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Notorious strait could decide Sydney-Hobart race record

2018-12-24 08:22
Speed of Yellow yacht

Sydney - A new record time for Australia's toughest yacht race could be thwarted by shifting winds in the notoriously wild Bass Strait after the 2018 Sydney-Hobart begins on Wednesday.

The forecast is for a gusty start with a favourable strong north-easterly breeze, although a possible southerly change could thwart the supermaxis' record bid and turn the treacherous strait into "a parking lot".

The gruelling annual contest, in its 74th edition, will see 85 yachts depart Sydney Harbour on Boxing Day, December 26, 04:00 for the brutal 1 163-kilometre dash across the Tasman Sea to Hobart.

This year's bluewater classic will mark the 20th anniversary of a fatal storm that saw six sailors lose their lives in mountainous seas and wild winds as strong as those in a category two tropical cyclone.

The devastating deep depression that struck in 1998 saw just 44 yachts out of 115 finish the race, with sailors this year set to observe a moment of silence on Thursday.

The Bureau of Meteorology said Boxing Day morning would feature light winds, before a "very stiff north to northeasterly sea breeze" develops in the afternoon.

"If it is a fairly early sea breeze, we could see quite a fast start for the yachts... going out of (Sydney) Heads," the bureau's senior meteorologist Simon Louis told AFP.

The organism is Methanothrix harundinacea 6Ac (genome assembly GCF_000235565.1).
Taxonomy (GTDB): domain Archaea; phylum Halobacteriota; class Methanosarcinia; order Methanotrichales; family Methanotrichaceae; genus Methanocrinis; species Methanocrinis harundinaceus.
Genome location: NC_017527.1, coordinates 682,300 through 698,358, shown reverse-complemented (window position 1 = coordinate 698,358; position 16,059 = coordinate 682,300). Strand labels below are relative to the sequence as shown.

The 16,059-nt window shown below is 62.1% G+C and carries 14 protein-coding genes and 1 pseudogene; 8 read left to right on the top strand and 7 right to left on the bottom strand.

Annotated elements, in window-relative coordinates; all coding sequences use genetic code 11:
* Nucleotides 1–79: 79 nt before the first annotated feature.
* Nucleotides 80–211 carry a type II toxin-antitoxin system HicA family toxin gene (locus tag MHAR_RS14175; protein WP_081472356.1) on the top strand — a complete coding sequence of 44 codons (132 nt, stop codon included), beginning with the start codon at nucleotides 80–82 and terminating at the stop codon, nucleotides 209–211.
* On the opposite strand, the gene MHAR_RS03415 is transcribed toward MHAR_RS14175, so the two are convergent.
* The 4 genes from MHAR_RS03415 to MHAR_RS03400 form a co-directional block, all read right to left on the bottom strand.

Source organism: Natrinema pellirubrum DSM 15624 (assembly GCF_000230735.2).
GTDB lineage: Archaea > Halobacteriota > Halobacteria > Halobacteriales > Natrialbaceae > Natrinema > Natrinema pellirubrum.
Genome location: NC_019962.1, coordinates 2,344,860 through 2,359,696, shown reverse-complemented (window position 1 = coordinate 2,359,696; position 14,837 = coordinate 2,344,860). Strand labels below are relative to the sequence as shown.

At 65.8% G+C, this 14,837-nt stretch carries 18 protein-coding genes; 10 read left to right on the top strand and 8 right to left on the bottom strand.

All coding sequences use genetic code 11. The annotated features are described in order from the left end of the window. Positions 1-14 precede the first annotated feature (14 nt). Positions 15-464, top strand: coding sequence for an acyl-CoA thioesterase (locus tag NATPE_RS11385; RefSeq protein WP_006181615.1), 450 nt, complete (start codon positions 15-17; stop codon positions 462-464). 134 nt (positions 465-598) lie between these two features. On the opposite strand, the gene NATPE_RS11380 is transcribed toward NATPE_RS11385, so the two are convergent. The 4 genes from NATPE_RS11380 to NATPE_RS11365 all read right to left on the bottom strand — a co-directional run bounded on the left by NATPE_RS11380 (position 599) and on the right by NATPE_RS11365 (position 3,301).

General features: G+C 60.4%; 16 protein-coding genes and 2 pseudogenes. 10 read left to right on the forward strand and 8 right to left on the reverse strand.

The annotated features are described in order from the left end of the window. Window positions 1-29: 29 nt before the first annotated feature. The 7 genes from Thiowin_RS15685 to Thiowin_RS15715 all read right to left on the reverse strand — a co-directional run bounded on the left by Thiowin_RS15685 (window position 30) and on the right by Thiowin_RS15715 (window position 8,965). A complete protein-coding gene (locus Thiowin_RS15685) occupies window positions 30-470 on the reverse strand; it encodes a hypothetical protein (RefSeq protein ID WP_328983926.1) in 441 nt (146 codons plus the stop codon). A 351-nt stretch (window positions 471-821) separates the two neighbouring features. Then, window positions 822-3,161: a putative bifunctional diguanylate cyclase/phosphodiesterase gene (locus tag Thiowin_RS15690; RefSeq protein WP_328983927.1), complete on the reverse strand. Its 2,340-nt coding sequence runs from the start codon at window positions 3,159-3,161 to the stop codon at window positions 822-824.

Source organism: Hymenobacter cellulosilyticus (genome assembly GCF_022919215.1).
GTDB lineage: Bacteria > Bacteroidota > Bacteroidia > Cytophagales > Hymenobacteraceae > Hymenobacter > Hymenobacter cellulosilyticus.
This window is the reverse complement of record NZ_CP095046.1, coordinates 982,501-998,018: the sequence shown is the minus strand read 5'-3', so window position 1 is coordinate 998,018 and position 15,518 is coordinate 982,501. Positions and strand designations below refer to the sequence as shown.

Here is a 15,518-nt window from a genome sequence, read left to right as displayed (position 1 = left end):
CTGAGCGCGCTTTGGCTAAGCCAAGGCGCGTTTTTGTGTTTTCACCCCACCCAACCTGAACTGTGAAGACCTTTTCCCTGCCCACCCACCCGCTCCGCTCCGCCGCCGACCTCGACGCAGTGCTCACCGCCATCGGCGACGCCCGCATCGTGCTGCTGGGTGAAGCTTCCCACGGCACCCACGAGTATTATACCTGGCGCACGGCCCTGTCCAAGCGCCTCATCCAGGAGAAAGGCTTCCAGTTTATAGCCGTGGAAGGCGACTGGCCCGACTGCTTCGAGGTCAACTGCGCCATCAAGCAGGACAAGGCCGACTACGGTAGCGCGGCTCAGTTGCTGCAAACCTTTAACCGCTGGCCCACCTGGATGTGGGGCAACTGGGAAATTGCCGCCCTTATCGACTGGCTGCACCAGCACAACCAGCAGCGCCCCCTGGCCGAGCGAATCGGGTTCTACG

Predictions had been for north to north-easterly winds of up to 25 knots with gusts to 35 knots along the entire route.

But latest forecasts indicate a possibility of a trough developing over the eastern Bass Strait between Tasmania and the Australian mainland.

"If that happens, then we'll see much lighter winds developing in the second half of the race over eastern Bass Strait and eastern Tasmania."

Such a situation could turn the Bass Strait into a "parking lot", quipped David Sudano, the navigator for 51-footer Primitive Cool.

Also standing between the yachts and a new race record is Hobart's famously sluggish River Derwent, which could slow the front runners by hours with its windless holes.

Described as the "Everest" of ocean racing, this year's Sydney to Hobart features five supermaxis - including last year's record-breaking Comanche - and 13 international entrants.

The 100-footer Comanche set a new record of one day, nine hours, 15 minutes and 24 seconds in 2017 and was named the line honours winner after rival supermaxi Wild Oats XI was stripped of the title over a near-collision.

Wild Oats XI had crossed the line in record time, but was handed a one-hour penalty by an international jury after the incident.

Other supermaxis in contention are Black Jack, InfoTrack and Hong Kong's Scallywag.

"This is the toughest fleet I've seen in the history of the event," said Mark Richards, skipper of eight-time line honours winner Wild Oats.

Owner-skipper Matt Allen of last year's Tattersall Cup overall handicap winner, Ichi Ban, is aiming to be the first person to claim back-to-back victories in over 50 years.

The handicap honours go to the vessel that performs best according to size, and Allen's TP52 is again among the favourites.

"We know a lot more about the boat than we did this time last year and we are more confident in the boat, our sails and rig set-up," he said.

"All the crew are looking forward to the challenge of going back-to-back - and the forecast is looking pretty good for 50 footers."

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